Safety in the Islands
It's standard advice to check the U.S. State Department's consular information sheets when planning a trip abroad for up-to-date information about crime trends and areas to be avoided. But travelers checking the department's listing for Aruba this month would have found nothing untoward.
The latest filings on Caribbean islands report a rise in violent incidents in Trinidad, the Dominican Republic and Jamaica, among others, but the most recent report on Aruba gave minimal reason for concern. Aside from theft of property in hotel rooms, joy-riding and a few other problems, it said, "street crime is low."
Foul play can happen anywhere, as the disappearance of Alabama teenager Natalee Holloway on Aruba this month made clear. It's a reminder that vacationers should take the same precautions on a carefree beach trip that they'd take at home or in a big city. Michael Palmer, executive director of the nonprofit Student & Youth Travel Association (SYTA), said it's especially important that class trips are handled by reputable tour operators who have experience with students.
"Travel Safety Tips," a brochure prepared by SYTA, can be downloaded from www.syta.org. Consular information sheets and travel warnings can be found at http://state.travel.gov. "A Safe Trip Abroad," a document by U.S. officials that includes tips, contact information for victims and more, is available at http://travel.state.gov/travel/tips/safety.
Speeding Up the Lines
Last week's report by the U.S. Depart- ment of Homeland Security suggested some expensive ways to improve airport security, but CoGo wondered if local airports would immediately jump on two of the simpler ideas:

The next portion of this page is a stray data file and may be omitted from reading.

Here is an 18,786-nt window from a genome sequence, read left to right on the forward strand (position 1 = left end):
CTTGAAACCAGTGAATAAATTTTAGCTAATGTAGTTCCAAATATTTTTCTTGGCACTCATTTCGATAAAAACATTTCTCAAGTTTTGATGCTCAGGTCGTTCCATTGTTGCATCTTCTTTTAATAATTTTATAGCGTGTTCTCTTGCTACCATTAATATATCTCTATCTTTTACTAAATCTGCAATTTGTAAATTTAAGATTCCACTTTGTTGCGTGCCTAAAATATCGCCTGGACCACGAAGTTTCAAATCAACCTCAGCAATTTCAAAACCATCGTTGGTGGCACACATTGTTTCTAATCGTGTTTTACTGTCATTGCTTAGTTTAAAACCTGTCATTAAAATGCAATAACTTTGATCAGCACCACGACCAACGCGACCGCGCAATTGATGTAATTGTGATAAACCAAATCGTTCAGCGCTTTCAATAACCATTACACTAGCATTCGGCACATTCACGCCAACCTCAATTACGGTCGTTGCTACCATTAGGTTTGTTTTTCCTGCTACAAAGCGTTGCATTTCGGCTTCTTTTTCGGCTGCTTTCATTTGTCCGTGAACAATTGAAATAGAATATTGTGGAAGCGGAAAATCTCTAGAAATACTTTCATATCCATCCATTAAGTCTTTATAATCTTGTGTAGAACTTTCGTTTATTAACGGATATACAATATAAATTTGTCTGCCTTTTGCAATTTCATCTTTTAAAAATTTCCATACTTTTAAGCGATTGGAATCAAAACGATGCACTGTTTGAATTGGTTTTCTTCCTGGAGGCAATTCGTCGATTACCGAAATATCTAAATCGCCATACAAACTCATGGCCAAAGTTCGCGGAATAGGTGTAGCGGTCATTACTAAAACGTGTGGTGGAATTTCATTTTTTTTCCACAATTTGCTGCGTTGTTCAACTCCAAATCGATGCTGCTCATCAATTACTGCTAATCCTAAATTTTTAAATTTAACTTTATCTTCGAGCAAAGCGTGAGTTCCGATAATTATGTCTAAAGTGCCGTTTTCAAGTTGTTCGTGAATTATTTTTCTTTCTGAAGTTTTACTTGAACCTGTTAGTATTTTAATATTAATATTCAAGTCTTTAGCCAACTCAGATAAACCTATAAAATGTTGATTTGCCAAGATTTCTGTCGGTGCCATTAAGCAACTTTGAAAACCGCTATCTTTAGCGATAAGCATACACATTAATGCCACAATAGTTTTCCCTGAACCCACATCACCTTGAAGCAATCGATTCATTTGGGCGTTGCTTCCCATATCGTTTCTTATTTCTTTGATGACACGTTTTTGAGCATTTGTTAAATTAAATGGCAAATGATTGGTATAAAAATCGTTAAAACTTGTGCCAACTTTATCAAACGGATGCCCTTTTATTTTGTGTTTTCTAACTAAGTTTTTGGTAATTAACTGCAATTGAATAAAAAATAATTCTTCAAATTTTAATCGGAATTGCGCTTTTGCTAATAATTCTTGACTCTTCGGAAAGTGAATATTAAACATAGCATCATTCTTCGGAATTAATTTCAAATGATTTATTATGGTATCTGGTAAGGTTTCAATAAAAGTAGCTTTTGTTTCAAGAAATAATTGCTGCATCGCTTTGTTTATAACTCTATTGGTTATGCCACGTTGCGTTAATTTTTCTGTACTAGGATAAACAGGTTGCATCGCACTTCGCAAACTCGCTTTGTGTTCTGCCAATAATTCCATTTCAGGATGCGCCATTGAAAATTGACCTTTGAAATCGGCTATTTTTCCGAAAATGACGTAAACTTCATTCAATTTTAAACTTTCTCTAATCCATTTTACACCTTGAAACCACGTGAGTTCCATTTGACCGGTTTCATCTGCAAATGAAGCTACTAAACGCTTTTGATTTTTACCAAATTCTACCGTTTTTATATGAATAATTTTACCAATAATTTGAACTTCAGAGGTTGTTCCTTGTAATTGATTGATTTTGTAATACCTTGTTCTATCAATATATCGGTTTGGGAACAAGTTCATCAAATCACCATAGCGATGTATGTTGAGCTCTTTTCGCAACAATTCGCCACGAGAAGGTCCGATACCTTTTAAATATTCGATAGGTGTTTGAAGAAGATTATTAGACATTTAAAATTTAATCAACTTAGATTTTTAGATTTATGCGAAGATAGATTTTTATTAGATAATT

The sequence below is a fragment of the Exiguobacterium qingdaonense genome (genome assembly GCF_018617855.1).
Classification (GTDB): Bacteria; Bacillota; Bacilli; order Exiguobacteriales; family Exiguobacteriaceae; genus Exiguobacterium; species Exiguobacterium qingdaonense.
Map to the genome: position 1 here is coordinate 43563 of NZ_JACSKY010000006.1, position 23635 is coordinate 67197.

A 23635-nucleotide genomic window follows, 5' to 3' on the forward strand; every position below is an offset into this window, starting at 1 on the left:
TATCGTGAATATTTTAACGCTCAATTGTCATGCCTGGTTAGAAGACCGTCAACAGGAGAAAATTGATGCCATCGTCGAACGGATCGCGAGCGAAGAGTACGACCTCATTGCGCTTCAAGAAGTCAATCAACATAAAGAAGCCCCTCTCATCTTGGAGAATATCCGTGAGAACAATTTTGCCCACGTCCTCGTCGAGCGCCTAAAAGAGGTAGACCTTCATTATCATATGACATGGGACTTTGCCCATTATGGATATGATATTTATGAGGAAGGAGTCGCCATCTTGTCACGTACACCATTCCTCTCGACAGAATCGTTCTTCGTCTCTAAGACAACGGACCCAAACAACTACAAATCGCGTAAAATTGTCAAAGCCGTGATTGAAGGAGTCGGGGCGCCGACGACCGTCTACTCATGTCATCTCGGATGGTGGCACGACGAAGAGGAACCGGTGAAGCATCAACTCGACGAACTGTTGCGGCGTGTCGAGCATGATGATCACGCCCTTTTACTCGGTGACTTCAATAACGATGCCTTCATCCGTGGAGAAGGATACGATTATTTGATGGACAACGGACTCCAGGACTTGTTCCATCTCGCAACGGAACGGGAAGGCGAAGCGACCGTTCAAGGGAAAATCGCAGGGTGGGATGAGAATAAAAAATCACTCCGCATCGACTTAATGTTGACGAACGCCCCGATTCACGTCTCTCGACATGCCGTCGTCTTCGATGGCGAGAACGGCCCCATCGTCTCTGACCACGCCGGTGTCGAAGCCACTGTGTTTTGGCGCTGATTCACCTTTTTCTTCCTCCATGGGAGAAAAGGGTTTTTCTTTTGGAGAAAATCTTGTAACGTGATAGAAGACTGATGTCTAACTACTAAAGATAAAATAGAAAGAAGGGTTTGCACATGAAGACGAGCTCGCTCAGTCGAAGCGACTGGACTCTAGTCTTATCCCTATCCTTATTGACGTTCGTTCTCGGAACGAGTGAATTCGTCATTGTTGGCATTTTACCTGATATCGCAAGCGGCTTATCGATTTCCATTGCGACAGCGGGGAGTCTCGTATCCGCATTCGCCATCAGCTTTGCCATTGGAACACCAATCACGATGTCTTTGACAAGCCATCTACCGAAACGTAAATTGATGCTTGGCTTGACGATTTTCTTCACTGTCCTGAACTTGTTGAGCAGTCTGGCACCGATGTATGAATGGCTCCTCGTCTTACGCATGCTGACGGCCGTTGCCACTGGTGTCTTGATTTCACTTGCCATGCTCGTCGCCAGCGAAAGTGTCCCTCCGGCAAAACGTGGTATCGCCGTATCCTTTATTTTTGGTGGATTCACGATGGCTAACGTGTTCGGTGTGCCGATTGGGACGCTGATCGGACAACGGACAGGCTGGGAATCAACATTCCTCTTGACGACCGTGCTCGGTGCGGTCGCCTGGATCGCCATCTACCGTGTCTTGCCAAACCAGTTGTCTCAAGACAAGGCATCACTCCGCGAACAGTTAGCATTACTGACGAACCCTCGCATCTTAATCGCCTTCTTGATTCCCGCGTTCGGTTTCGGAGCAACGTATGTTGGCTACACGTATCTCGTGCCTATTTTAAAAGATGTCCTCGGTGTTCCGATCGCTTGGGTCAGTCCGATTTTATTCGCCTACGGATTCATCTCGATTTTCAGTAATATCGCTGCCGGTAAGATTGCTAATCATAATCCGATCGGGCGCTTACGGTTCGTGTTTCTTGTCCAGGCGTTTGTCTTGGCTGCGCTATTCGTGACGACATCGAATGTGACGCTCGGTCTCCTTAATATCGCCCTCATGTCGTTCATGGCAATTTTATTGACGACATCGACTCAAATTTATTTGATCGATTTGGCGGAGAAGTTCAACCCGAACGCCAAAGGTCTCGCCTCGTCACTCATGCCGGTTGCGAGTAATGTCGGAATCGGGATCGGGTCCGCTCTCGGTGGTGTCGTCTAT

1. Install longer tables at checkpoints so that passengers are ready to walk through the scanner when their turn comes.
2. Install a conveyer belt system to return empty bins to the tables in front of the scanners.
Turns out that officials at Reagan National and Washington Dulles are already working to solve the slowdowns by passengers who aren't ready to pass through scanners when their turns come. Both airports have installed dispensers with plastic bags at the beginning of lines so passengers can get organized before reaching the tables, said Metropolitan Washington Airports Authority spokeswoman Tara Hamilton. Also, both airports have hired "student ambassadors" for the summer to help keep lines moving. (Conveying empty bins is part of the ambassador duties.)
More security lines are helpful, of course, and National, Dulles and Baltimore Washington International have all added extra security lanes this spring. Hamilton says two more lanes should be ready at National by the end of summer.
The report also recommended installing devices to test passengers for traces of explosives by exposing them to puffs of air that are then analyzed. BWI is a test center for new techniques and procedures, and as such, already has a "puffer" machine, plus a high-tech explosive detection system for checked baggage, says spokesman Jonathan Dean. Reagan and Dulles have both been promised a puffer, but Hamilton said no date has been set.
Cruise ships that stop at U.S. ports must abide by the Americans with Disabilities Act, the U.S. Supreme Court ruled last week. The court's decision means that cruise lines, including those operating under foreign registration, can't charge disabled passengers more or provide less service . . . Union leaders say Northwest Airlines mechanics are ready to strike. But even if a strike vote passes, workers must await a mediation board decision that talks are at an impasse and a 30-day cooling-off period. Northwest is "developing contingency plans, including expanding vendor relationships," to "protect its operations," according to a company statement.
BARGAIN OF THE WEEK
Fly to Trinidad this summer for $516 round trip. Details: What's the Deal?, Page P3.
Reporting: Gary Lee, Cindy Loose.
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